Coakley’s office asks Vietnamese non-profit to file overdue reports

Attorney General Martha Coakley’s office has told a Dorchester-based Vietnamese-American non-profit group that it faces the prospect of civil penalties if it does not in the next few weeks file a series of overdue annual reports with the state.

In a letter sent to the head of the New Vietnamese American Community of Massachusetts, Inc., a compliance officer with Coakley’s nonprofit and public charities division, requested the group’s annual report filings for 2008 through 2011. State law requires all non-profits and public charities to file their annual accountings with the attorney general.

Representatives of the organization were not immediately available for comment over the holiday weekend. The address for the non-profit is a residence on Washington Street in Lower Mills and its head is listed as Binh Thanh Nguyen.

“As a result of the organization’s failure to file as required, the Division is authorized to bring an action to restrain the organization from transacting business in the Commonwealth,” Amy Bryson, the compliance officer, wrote in a Dec. 20 letter obtained by the Reporter. “Furthermore, the Division will not issue a certificate of solicitation while your organization is not compliant with the filing requirements.”

The non-profit’s lack of annual filings came up during a meeting of Vietnamese community leaders last Friday night. About 20 people gathered at the Fields Corner offices of VietAID, a local development organization, to discuss the organization and the potential creation of a new civic association to represent Vietnamese residents. Fields Corner is home to a large Vietnamese population, many of them refugees who arrived in the 1980s.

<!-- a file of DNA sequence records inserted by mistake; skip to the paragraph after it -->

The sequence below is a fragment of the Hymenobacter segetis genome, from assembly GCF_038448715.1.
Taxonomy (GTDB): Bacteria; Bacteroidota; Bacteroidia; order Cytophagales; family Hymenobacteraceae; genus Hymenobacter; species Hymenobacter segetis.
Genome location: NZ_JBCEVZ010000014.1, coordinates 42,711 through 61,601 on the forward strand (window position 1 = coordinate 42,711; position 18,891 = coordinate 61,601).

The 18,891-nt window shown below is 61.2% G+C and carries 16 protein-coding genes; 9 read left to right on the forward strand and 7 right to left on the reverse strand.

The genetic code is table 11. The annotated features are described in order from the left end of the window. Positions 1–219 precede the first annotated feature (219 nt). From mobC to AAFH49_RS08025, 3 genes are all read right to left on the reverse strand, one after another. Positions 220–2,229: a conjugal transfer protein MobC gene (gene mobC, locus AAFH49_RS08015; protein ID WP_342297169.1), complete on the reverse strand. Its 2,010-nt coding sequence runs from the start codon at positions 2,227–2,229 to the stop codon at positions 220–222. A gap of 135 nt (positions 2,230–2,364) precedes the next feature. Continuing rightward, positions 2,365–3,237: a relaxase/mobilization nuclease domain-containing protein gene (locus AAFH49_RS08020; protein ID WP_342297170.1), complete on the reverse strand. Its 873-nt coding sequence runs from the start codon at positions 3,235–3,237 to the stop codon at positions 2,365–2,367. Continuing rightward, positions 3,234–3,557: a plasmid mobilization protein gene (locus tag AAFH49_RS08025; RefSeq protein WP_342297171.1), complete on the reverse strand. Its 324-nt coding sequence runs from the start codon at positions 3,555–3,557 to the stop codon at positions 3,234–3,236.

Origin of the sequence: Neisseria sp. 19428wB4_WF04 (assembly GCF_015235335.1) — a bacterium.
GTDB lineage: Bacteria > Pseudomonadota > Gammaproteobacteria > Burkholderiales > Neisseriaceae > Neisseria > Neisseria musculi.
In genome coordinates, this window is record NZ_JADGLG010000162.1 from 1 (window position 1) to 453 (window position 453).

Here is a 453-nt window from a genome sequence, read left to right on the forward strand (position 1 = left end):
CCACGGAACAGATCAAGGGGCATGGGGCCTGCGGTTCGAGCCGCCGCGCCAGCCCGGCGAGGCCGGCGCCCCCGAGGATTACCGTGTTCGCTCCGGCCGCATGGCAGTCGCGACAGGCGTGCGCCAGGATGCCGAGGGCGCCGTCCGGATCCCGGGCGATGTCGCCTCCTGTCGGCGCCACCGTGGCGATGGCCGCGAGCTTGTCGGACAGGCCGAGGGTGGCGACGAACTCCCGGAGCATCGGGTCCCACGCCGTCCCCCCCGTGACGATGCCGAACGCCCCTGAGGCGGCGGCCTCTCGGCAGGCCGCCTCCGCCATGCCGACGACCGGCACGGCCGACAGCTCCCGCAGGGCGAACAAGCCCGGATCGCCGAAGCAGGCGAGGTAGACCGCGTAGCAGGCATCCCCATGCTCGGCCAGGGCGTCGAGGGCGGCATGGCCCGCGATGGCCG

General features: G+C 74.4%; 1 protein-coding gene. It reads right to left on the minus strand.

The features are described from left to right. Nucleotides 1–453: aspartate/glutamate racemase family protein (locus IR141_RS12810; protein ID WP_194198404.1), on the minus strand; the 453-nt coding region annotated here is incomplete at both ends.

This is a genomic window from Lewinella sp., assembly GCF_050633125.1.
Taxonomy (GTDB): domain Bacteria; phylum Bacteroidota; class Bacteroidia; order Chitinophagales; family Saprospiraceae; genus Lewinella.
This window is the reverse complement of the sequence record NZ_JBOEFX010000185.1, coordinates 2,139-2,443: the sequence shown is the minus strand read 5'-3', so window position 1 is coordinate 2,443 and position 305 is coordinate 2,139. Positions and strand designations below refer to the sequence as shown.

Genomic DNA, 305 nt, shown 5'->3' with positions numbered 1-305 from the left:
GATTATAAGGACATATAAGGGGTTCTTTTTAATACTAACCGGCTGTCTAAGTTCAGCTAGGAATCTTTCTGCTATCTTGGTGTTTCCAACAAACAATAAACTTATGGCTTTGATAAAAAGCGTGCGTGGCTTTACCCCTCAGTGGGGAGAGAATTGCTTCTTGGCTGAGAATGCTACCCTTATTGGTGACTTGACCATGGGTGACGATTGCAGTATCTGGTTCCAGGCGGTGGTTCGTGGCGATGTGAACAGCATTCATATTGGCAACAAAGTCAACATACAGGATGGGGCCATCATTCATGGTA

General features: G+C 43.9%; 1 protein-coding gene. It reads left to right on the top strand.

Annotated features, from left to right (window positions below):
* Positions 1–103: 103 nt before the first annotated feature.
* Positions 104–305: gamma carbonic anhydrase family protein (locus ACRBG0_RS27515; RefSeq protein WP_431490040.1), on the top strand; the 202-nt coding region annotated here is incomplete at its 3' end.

Tony Dang, a Dorchester resident, said several Vietnamese residents approached him with concerns about the nonprofit and an alleged lack of transparency. He started asking questions, but New Vietnamese leaders were unhelpful and unresponsive, he said. Diane Huynh, Mayor Thomas Menino’s liaison to the Vietnamese community, acknowledged that the nonprofit does not always “share information.”

Dang raised questions about whether the annual lunar festival the nonprofit helps organize should occur this year. In recent years, the celebration, which is now set for Feb. 2 at the Harbor School in Fields Corner, has drawn thousands with highlight events including music performances from Vietnamese rappers and pop stars as well as high school and university student groups.

District 3 Councillor Frank Baker, who attended the Friday meeting at VietAID’s offices, suggested that Coakley’s office be allowed the chance to do its work. “I think you have to wait for it to flush out,” he said. Gilbert Ho, a civic leader from Chinatown, agreed. And Nam Pham, the executive director of VietAID, said the nonprofit’s records must be made available, including its fundraising numbers. “You have to let people know,” he said.

Dang and the group also discussed setting up a Vietnamese- American council or neighborhood association that would meet once a month. The group ideally would include business and political leaders, Dang suggested.